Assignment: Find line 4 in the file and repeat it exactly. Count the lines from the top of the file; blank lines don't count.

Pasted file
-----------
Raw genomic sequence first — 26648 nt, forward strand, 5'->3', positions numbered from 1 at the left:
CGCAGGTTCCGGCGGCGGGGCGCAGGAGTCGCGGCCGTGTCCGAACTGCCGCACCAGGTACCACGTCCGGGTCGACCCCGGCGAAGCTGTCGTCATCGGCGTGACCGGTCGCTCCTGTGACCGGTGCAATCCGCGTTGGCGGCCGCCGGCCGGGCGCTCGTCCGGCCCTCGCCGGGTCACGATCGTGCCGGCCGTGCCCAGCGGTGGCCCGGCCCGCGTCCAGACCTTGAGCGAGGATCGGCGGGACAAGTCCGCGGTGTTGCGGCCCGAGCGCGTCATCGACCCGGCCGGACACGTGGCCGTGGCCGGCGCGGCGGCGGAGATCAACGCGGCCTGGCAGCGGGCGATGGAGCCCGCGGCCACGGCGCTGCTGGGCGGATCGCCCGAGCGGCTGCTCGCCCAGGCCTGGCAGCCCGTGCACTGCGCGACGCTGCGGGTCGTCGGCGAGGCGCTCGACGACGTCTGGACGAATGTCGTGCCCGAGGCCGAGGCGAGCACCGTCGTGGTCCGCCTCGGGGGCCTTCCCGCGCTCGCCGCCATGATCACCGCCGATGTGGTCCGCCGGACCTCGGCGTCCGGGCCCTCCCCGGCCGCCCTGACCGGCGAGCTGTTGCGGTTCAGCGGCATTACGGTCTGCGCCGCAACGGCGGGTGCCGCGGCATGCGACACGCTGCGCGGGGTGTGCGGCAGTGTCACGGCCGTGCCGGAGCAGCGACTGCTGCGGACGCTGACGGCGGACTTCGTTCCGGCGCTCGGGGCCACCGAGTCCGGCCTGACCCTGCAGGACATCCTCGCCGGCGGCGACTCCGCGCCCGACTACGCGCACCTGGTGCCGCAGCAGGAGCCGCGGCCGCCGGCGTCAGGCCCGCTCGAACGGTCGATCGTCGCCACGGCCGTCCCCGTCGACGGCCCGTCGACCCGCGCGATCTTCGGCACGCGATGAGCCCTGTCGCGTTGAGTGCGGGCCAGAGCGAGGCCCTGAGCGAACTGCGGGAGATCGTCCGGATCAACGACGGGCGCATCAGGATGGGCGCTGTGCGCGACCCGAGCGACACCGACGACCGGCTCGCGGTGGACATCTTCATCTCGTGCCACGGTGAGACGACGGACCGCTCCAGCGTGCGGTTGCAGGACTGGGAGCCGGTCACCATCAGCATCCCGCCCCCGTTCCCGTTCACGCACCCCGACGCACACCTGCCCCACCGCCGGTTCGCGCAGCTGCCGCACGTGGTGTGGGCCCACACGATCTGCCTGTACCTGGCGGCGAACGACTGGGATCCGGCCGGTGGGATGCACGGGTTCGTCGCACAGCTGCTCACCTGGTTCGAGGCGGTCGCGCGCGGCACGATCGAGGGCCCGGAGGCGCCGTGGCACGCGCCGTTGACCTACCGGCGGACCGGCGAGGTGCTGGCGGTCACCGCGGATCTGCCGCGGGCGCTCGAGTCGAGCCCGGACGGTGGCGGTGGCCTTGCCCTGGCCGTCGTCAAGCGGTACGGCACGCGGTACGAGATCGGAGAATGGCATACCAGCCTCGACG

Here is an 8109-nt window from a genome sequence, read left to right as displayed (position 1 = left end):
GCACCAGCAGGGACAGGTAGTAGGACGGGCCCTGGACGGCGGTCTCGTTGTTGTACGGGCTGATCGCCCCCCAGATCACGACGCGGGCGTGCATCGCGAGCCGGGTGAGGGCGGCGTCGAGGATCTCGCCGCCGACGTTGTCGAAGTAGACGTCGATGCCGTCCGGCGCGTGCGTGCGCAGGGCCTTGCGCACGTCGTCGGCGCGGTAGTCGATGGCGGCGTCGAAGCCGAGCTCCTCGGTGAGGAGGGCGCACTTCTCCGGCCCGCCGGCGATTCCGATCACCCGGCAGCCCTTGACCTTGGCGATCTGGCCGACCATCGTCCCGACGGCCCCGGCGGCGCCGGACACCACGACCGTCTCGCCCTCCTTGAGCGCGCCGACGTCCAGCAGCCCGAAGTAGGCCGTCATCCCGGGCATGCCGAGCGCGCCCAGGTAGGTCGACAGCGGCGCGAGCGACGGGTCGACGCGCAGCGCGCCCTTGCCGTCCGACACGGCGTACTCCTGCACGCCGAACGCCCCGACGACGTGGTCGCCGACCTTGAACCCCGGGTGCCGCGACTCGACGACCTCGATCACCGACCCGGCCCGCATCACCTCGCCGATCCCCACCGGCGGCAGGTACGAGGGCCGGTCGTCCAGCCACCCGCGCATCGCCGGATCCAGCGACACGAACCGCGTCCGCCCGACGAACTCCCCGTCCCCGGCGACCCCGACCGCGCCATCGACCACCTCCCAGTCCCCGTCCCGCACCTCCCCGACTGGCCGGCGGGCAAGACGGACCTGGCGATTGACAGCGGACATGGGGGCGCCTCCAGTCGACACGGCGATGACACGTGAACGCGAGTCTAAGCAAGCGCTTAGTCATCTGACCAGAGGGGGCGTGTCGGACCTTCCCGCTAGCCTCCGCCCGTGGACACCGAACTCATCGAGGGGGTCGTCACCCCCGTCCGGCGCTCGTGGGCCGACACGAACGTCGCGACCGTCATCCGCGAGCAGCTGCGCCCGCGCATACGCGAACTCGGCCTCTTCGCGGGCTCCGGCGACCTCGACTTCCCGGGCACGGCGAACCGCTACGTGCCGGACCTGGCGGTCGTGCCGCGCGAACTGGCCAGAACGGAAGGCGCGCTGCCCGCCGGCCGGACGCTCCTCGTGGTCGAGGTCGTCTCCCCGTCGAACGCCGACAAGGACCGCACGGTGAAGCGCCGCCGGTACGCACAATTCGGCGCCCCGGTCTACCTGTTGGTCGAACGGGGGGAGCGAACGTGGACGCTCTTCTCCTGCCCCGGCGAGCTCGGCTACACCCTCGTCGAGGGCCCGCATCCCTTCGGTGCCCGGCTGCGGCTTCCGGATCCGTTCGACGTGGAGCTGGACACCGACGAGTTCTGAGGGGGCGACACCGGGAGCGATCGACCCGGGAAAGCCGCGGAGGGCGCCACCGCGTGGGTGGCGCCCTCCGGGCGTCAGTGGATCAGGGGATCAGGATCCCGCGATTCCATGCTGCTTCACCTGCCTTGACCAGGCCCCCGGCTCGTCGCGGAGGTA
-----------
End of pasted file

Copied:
GCACCAGCAGGGACAGGTAGTAGGACGGGCCCTGGACGGCGGTCTCGTTGTTGTACGGGCTGATCGCCCCCCAGATCACGACGCGGGCGTGCATCGCGAGCCGGGTGAGGGCGGCGTCGAGGATCTCGCCGCCGACGTTGTCGAAGTAGACGTCGATGCCGTCCGGCGCGTGCGTGCGCAGGGCCTTGCGCACGTCGTCGGCGCGGTAGTCGATGGCGGCGTCGAAGCCGAGCTCCTCGGTGAGGAGGGCGCACTTCTCCGGCCCGCCGGCGATTCCGATCACCCGGCAGCCCTTGACCTTGGCGATCTGGCCGACCATCGTCCCGACGGCCCCGGCGGCGCCGGACACCACGACCGTCTCGCCCTCCTTGAGCGCGCCGACGTCCAGCAGCCCGAAGTAGGCCGTCATCCCGGGCATGCCGAGCGCGCCCAGGTAGGTCGACAGCGGCGCGAGCGACGGGTCGACGCGCAGCGCGCCCTTGCCGTCCGACACGGCGTACTCCTGCACGCCGAACGCCCCGACGACGTGGTCGCCGACCTTGAACCCCGGGTGCCGCGACTCGACGACCTCGATCACCGACCCGGCCCGCATCACCTCGCCGATCCCCACCGGCGGCAGGTACGAGGGCCGGTCGTCCAGCCACCCGCGCATCGCCGGATCCAGCGACACGAACCGCGTCCGCCCGACGAACTCCCCGTCCCCGGCGACCCCGACCGCGCCATCGACCACCTCCCAGTCCCCGTCCCGCACCTCCCCGACTGGCCGGCGGGCAAGACGGACCTGGCGATTGACAGCGGACATGGGGGCGCCTCCAGTCGACACGGCGATGACACGTGAACGCGAGTCTAAGCAAGCGCTTAGTCATCTGACCAGAGGGGGCGTGTCGGACCTTCCCGCTAGCCTCCGCCCGTGGACACCGAACTCATCGAGGGGGTCGTCACCCCCGTCCGGCGCTCGTGGGCCGACACGAACGTCGCGACCGTCATCCGCGAGCAGCTGCGCCCGCGCATACGCGAACTCGGCCTCTTCGCGGGCTCCGGCGACCTCGACTTCCCGGGCACGGCGAACCGCTACGTGCCGGACCTGGCGGTCGTGCCGCGCGAACTGGCCAGAACGGAAGGCGCGCTGCCCGCCGGCCGGACGCTCCTCGTGGTCGAGGTCGTCTCCCCGTCGAACGCCGACAAGGACCGCACGGTGAAGCGCCGCCGGTACGCACAATTCGGCGCCCCGGTCTACCTGTTGGTCGAACGGGGGGAGCGAACGTGGACGCTCTTCTCCTGCCCCGGCGAGCTCGGCTACACCCTCGTCGAGGGCCCGCATCCCTTCGGTGCCCGGCTGCGGCTTCCGGATCCGTTCGACGTGGAGCTGGACACCGACGAGTTCTGAGGGGGCGACACCGGGAGCGATCGACCCGGGAAAGCCGCGGAGGGCGCCACCGCGTGGGTGGCGCCCTCCGGGCGTCAGTGGATCAGGGGATCAGGATCCCGCGATTCCATGCTGCTTCACCTGCCTTGACCAGGCCCCCGGCTCGTCGCGGAGGTA